Friday, 6 July 2018

I sacrificed three movies for Tik Tik Tik: Editor Pradeep

Having sacrificed three movies, it took at least one-and-a-half years of dedication for editor Pradeep E Ragav to work on Jayam Ravi's Tik Tik Tik, directed by filmmaker Shakti Soundar Rajan, and make it a milestone in Tamil cinema. I had a short interaction with him over a phone call recently. Here are the excerpts from that:

Editor Pradeep(left) with Tik Tik Tik director Shakti during post-production
Since it is the first space movie in the country, what were your benchmarks and references for this?

First, we wanted Tik Tik Tik to be a benchmark for such movies in India. We watched almost all movies made in Hollywood and even in Asia. A couple of Korean movies deal with space-based plots. So, we watched all of them. However, our main references were actual footages taken in outer space and space stations. Some nuances like droplets of water floating above the ground were those we saw in videos made inside real space stations.

Did you have any challenge in working for Tik Tik Tik it being a movie of a new genre?

The plot demanded heavy commitment. I dropped two movies that were offered to me. Also, I had quit from a project that I had already signed up for. I wanted Tik Tik Tik to be my only commitment. Even my fellow crew members, the director, and producer did not understand my decision in the beginning. But, as the project took off, my commitment to Tik Tik Tik was of a great help in the post-production phase.

How did the industry react when you signed up for Tik Tik Tik?

Since I am an upcoming editor, a few seniors and editors working with me when I was an associate, demotivated me. They were asking me what I can do in a movie of such a genre - that is completely new to Tamil cinema. I had to go through this peer pressure as well.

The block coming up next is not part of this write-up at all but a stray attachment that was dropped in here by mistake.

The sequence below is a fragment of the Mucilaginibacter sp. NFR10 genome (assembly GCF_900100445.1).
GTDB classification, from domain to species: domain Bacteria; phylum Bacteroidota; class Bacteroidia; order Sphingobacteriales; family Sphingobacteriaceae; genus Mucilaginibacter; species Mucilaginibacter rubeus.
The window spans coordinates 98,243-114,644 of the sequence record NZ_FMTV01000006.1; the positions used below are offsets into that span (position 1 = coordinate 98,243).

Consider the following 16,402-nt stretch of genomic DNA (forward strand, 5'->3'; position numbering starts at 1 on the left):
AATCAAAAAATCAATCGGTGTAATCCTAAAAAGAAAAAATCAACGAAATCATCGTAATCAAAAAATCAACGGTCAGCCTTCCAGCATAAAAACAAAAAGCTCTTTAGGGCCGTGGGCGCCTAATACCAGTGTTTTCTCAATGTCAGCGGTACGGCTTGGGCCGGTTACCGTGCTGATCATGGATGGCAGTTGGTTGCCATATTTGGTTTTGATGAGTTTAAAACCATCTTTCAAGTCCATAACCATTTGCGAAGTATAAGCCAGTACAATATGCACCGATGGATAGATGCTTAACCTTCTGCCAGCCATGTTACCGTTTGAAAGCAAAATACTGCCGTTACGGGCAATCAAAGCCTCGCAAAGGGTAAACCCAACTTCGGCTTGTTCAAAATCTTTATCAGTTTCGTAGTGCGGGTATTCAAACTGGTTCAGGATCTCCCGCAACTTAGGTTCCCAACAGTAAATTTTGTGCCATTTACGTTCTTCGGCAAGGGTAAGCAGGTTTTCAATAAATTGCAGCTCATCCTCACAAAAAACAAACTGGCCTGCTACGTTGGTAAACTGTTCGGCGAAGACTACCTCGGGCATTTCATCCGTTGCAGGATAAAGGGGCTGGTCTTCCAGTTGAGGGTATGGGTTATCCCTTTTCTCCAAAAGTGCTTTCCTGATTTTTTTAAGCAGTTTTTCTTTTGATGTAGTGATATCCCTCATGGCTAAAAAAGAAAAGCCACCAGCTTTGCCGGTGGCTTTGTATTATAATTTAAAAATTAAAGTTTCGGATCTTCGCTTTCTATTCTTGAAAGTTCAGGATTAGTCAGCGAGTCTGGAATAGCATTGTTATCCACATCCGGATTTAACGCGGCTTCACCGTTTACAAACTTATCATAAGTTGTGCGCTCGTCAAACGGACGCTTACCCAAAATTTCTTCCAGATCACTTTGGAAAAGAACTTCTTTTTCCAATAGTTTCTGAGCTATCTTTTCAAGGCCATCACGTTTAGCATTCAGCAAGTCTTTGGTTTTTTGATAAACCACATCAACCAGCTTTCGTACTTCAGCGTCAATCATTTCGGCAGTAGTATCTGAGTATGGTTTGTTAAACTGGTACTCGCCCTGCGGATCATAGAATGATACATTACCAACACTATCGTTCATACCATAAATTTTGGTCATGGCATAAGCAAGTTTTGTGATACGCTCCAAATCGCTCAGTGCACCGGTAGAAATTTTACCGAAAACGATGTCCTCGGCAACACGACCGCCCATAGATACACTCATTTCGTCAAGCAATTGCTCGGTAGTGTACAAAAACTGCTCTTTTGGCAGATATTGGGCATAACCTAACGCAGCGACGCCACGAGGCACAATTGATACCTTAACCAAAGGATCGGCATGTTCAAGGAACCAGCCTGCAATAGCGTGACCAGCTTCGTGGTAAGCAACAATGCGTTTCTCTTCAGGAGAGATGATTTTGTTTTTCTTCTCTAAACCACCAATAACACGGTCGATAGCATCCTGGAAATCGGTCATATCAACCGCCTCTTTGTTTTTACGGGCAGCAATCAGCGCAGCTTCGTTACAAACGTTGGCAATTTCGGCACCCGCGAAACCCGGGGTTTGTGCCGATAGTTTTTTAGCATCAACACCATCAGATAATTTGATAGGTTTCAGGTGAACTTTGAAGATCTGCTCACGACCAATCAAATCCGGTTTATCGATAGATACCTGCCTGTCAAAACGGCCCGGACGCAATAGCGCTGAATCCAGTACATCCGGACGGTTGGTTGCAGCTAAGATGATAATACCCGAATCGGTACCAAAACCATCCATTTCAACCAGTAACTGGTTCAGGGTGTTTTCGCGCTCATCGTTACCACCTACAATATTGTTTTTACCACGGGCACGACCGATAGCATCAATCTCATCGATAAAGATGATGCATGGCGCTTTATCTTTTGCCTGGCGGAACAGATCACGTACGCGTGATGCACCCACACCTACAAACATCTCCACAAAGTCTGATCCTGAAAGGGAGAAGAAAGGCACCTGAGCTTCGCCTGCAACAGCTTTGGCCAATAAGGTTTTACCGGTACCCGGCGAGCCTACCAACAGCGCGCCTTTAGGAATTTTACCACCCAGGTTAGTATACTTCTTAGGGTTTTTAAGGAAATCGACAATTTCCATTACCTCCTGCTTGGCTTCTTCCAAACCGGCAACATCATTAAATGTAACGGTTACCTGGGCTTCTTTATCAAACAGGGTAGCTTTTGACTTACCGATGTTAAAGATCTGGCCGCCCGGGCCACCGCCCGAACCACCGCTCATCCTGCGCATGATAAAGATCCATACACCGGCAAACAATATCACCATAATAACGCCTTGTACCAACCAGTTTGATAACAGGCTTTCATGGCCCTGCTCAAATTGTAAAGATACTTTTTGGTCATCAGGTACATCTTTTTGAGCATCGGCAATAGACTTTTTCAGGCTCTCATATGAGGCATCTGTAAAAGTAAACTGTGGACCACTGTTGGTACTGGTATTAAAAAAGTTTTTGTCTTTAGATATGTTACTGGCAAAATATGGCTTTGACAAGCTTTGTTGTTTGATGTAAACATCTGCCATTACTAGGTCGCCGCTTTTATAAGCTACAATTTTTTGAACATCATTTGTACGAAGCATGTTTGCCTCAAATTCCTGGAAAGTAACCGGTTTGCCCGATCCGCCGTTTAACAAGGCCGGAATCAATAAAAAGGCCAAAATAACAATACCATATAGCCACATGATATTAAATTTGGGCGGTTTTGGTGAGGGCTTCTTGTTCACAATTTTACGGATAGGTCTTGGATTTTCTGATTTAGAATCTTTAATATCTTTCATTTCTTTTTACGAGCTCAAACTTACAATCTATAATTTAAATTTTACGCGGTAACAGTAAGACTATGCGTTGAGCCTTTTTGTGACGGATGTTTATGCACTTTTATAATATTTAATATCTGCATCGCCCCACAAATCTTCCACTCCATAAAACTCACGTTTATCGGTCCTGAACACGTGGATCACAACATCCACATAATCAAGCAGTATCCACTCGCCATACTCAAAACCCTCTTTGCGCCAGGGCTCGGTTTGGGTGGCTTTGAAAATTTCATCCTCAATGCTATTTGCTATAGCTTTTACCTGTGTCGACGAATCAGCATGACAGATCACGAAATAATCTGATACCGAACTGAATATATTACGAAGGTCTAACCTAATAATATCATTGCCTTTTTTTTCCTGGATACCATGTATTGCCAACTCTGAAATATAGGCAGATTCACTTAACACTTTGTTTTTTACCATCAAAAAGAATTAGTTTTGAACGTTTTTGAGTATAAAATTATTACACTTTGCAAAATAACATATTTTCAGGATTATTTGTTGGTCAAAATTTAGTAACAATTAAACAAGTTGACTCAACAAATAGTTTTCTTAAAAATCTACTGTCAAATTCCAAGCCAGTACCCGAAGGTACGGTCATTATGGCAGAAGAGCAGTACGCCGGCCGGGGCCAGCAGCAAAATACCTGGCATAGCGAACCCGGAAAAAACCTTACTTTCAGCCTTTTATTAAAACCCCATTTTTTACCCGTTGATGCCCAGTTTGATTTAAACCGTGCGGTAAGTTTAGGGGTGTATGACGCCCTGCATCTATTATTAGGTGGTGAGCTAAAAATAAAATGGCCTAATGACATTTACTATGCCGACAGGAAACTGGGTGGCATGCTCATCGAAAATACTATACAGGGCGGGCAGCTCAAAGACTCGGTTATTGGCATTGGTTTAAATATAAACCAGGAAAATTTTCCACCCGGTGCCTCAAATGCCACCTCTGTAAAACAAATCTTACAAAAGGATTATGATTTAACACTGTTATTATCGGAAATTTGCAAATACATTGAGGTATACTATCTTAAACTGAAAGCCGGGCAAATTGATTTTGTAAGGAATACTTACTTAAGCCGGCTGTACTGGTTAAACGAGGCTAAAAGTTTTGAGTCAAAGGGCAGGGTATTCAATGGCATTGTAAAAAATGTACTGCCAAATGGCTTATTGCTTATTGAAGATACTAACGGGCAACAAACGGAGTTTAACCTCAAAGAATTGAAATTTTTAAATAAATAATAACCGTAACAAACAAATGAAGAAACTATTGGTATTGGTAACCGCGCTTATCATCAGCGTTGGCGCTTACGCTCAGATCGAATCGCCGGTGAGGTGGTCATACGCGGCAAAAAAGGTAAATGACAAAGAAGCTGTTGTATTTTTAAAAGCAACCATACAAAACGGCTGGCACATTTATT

The timeline of Tik Tik Tik
Did you try any new working style for Tik Tik Tik?

Usually, I would show a rough footage with initial cuts and sample music to the director and show them this is how the scene would be. That was how I tried to communicate the content to the rest of the crew. Even in such cases, we had a challenge as some raw green mat footage without any VFX can only be understood by the director but no one else in the crew. So, everyone was having their fingers crossed until they watched the finished output.

Usually, in a movie with enormous visual works, there happens to be an egoistic clash between colourists and editors. So, how did you manage that in Tik Tik Tik?

We worked for almost one year and seven months as a whole. In this, leaving the 50-plus days of shooting, every single day of post-production could have led to such ego clashes, as you say. But, luckily, it was vice versa. Since the post-production work took more than a year, it gave us enough time to build a bond among the technicians. Especially our conformist Manoj and colourist Rajashekar had a good rapport with us. They would have watched at least 10 to 11 versions of the movie but were patient throughout. For instance, the villain's space station you see in the movie alone has 30 to 35 layers. It is all because of the magic they made it look real.

What kind of filmmakers or scripts do you think give better scope for editors to show off their talent? Which filmmaker do you aspire to work with?

It is not about filmmakers. But, scripts and screenplay demand an editor's effort. The better and detailed the script, the finer the work of the editor would be. I always wanted to work with directors who understand this aspect. Mainly, Mani Ratnam, Gautham Menon, and Shankar. Also, I wish I work for a movie with a mass star like Rajinikanth, Vijay or Ajith.

- Santhosh Mathevan,
Chennai, July 6, 2018.

A part or complete version of this interview by Santhosh Mathevan has appeared in Photos/images appearing on the post are sourced from the interviewee.